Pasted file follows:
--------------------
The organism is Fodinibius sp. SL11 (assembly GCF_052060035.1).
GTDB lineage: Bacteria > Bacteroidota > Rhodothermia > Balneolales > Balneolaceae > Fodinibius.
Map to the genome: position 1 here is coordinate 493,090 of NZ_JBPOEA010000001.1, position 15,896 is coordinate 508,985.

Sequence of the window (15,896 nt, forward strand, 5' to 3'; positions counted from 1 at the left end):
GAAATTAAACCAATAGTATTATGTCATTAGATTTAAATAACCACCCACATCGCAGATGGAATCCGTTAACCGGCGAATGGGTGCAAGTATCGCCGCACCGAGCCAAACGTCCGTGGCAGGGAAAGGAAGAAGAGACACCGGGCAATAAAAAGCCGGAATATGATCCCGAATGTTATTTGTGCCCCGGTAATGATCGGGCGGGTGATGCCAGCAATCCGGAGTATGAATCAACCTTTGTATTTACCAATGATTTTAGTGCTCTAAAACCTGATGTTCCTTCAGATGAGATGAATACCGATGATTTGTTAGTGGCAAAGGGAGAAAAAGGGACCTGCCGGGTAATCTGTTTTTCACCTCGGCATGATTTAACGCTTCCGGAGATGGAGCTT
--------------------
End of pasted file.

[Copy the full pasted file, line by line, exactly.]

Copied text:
The organism is Fodinibius sp. SL11 (assembly GCF_052060035.1).
GTDB lineage: Bacteria > Bacteroidota > Rhodothermia > Balneolales > Balneolaceae > Fodinibius.
Map to the genome: position 1 here is coordinate 493,090 of NZ_JBPOEA010000001.1, position 15,896 is coordinate 508,985.

Sequence of the window (15,896 nt, forward strand, 5' to 3'; positions counted from 1 at the left end):
GAAATTAAACCAATAGTATTATGTCATTAGATTTAAATAACCACCCACATCGCAGATGGAATCCGTTAACCGGCGAATGGGTGCAAGTATCGCCGCACCGAGCCAAACGTCCGTGGCAGGGAAAGGAAGAAGAGACACCGGGCAATAAAAAGCCGGAATATGATCCCGAATGTTATTTGTGCCCCGGTAATGATCGGGCGGGTGATGCCAGCAATCCGGAGTATGAATCAACCTTTGTATTTACCAATGATTTTAGTGCTCTAAAACCTGATGTTCCTTCAGATGAGATGAATACCGATGATTTGTTAGTGGCAAAGGGAGAAAAAGGGACCTGCCGGGTAATCTGTTTTTCACCTCGGCATGATTTAACGCTTCCGGAGATGGAGCTT